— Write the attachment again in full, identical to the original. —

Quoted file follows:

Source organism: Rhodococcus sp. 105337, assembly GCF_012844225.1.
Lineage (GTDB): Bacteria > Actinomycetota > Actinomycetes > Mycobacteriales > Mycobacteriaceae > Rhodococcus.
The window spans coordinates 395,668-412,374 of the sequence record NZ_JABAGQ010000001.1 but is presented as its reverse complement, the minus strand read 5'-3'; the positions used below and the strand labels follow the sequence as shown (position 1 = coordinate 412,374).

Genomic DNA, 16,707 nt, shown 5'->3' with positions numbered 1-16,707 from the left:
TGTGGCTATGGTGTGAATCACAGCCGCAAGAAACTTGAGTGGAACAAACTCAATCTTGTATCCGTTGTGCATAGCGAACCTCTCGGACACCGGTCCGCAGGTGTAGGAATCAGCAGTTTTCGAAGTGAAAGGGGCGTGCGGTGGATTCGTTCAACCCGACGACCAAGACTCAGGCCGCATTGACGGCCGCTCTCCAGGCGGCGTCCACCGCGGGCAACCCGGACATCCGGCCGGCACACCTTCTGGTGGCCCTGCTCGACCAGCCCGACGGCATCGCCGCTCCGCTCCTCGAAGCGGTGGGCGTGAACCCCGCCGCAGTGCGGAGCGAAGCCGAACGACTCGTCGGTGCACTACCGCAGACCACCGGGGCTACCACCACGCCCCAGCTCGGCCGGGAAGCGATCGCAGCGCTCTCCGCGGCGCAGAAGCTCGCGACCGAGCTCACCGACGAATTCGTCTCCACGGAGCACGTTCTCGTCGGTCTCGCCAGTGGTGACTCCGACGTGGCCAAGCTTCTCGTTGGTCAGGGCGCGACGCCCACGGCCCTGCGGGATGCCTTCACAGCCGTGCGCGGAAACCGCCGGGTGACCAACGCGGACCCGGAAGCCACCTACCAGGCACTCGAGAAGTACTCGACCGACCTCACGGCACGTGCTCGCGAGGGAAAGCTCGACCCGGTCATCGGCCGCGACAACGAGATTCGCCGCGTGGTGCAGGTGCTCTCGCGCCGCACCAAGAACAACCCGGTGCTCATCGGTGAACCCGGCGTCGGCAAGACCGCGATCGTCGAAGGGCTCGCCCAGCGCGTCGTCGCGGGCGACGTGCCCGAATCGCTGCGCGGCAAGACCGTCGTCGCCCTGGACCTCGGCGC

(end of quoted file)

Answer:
Source organism: Rhodococcus sp. 105337, assembly GCF_012844225.1.
Lineage (GTDB): Bacteria > Actinomycetota > Actinomycetes > Mycobacteriales > Mycobacteriaceae > Rhodococcus.
The window spans coordinates 395,668-412,374 of the sequence record NZ_JABAGQ010000001.1 but is presented as its reverse complement, the minus strand read 5'-3'; the positions used below and the strand labels follow the sequence as shown (position 1 = coordinate 412,374).

Genomic DNA, 16,707 nt, shown 5'->3' with positions numbered 1-16,707 from the left:
TGTGGCTATGGTGTGAATCACAGCCGCAAGAAACTTGAGTGGAACAAACTCAATCTTGTATCCGTTGTGCATAGCGAACCTCTCGGACACCGGTCCGCAGGTGTAGGAATCAGCAGTTTTCGAAGTGAAAGGGGCGTGCGGTGGATTCGTTCAACCCGACGACCAAGACTCAGGCCGCATTGACGGCCGCTCTCCAGGCGGCGTCCACCGCGGGCAACCCGGACATCCGGCCGGCACACCTTCTGGTGGCCCTGCTCGACCAGCCCGACGGCATCGCCGCTCCGCTCCTCGAAGCGGTGGGCGTGAACCCCGCCGCAGTGCGGAGCGAAGCCGAACGACTCGTCGGTGCACTACCGCAGACCACCGGGGCTACCACCACGCCCCAGCTCGGCCGGGAAGCGATCGCAGCGCTCTCCGCGGCGCAGAAGCTCGCGACCGAGCTCACCGACGAATTCGTCTCCACGGAGCACGTTCTCGTCGGTCTCGCCAGTGGTGACTCCGACGTGGCCAAGCTTCTCGTTGGTCAGGGCGCGACGCCCACGGCCCTGCGGGATGCCTTCACAGCCGTGCGCGGAAACCGCCGGGTGACCAACGCGGACCCGGAAGCCACCTACCAGGCACTCGAGAAGTACTCGACCGACCTCACGGCACGTGCTCGCGAGGGAAAGCTCGACCCGGTCATCGGCCGCGACAACGAGATTCGCCGCGTGGTGCAGGTGCTCTCGCGCCGCACCAAGAACAACCCGGTGCTCATCGGTGAACCCGGCGTCGGCAAGACCGCGATCGTCGAAGGGCTCGCCCAGCGCGTCGTCGCGGGCGACGTGCCCGAATCGCTGCGCGGCAAGACCGTCGTCGCCCTGGACCTCGGCGC